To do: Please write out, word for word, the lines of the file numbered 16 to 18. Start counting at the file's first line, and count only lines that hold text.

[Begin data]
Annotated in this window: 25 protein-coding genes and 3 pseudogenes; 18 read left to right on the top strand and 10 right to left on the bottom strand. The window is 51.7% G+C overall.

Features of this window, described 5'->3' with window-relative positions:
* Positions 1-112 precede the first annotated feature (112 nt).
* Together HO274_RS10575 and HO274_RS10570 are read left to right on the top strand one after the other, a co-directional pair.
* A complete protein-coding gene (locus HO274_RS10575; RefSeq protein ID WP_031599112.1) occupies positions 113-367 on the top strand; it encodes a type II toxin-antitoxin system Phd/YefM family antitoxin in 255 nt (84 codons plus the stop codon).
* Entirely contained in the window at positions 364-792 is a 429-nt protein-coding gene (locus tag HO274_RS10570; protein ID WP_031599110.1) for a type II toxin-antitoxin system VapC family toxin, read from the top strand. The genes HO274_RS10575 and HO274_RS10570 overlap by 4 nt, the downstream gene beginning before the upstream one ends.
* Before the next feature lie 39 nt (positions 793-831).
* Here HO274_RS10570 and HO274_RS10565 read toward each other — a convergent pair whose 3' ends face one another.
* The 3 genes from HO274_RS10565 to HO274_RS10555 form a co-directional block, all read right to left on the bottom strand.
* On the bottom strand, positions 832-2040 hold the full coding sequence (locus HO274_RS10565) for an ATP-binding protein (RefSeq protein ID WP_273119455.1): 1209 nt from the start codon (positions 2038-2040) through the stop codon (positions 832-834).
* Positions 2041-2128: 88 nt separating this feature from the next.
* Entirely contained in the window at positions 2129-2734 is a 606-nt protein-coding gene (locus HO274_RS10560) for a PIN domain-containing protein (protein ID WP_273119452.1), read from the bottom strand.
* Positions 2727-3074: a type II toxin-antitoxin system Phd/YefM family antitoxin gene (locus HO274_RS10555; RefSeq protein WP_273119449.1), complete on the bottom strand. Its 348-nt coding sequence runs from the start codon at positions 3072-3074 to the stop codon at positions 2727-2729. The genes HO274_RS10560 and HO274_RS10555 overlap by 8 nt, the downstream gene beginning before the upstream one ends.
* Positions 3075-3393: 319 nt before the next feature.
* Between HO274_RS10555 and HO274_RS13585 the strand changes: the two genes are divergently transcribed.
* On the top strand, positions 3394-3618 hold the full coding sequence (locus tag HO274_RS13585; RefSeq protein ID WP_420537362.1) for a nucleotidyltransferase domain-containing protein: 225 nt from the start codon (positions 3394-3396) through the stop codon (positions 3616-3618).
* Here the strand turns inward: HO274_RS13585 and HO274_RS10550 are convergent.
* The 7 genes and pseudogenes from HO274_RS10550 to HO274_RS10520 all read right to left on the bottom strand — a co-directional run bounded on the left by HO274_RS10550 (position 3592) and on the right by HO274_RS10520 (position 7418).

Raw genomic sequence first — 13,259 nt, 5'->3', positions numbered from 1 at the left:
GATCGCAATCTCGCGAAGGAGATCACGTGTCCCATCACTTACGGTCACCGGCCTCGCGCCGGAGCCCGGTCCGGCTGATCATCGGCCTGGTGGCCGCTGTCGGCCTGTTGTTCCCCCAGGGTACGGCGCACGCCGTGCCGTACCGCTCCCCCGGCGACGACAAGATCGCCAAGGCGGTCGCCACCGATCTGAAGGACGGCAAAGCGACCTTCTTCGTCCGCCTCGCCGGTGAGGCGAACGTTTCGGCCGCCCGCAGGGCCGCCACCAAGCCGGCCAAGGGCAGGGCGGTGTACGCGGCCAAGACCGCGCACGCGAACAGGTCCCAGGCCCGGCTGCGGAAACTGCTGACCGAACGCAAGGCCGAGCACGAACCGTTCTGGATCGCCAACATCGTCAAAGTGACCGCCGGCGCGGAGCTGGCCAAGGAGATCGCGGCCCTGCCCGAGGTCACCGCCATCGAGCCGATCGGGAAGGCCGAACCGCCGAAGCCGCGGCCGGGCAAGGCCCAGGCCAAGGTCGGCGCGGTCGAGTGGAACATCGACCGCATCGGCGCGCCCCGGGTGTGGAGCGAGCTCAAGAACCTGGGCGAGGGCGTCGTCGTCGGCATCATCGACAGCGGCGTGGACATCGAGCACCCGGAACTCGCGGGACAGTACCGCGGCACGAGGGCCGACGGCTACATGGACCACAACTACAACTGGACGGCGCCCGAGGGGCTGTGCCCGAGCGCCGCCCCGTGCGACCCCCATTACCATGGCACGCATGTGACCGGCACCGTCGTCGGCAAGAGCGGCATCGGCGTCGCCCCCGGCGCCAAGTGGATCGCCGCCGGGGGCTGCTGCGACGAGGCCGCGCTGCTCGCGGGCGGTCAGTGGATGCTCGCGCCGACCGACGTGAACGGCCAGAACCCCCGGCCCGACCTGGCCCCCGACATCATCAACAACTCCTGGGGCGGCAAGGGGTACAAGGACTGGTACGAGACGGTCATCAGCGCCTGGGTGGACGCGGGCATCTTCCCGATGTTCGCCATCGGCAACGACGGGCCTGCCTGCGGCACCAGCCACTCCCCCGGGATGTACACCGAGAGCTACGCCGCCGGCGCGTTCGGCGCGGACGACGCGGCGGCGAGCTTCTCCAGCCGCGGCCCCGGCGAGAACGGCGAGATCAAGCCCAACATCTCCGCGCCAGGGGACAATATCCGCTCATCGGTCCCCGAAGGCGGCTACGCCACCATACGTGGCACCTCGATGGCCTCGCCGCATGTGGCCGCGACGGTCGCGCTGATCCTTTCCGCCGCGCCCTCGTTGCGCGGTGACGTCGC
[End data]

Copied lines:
* On the top strand, positions 3394-3618 hold the full coding sequence (locus tag HO274_RS13585; RefSeq protein ID WP_420537362.1) for a nucleotidyltransferase domain-containing protein: 225 nt from the start codon (positions 3394-3396) through the stop codon (positions 3616-3618).
* Here the strand turns inward: HO274_RS13585 and HO274_RS10550 are convergent.
* The 7 genes and pseudogenes from HO274_RS10550 to HO274_RS10520 all read right to left on the bottom strand — a co-directional run bounded on the left by HO274_RS10550 (position 3592) and on the right by HO274_RS10520 (position 7418).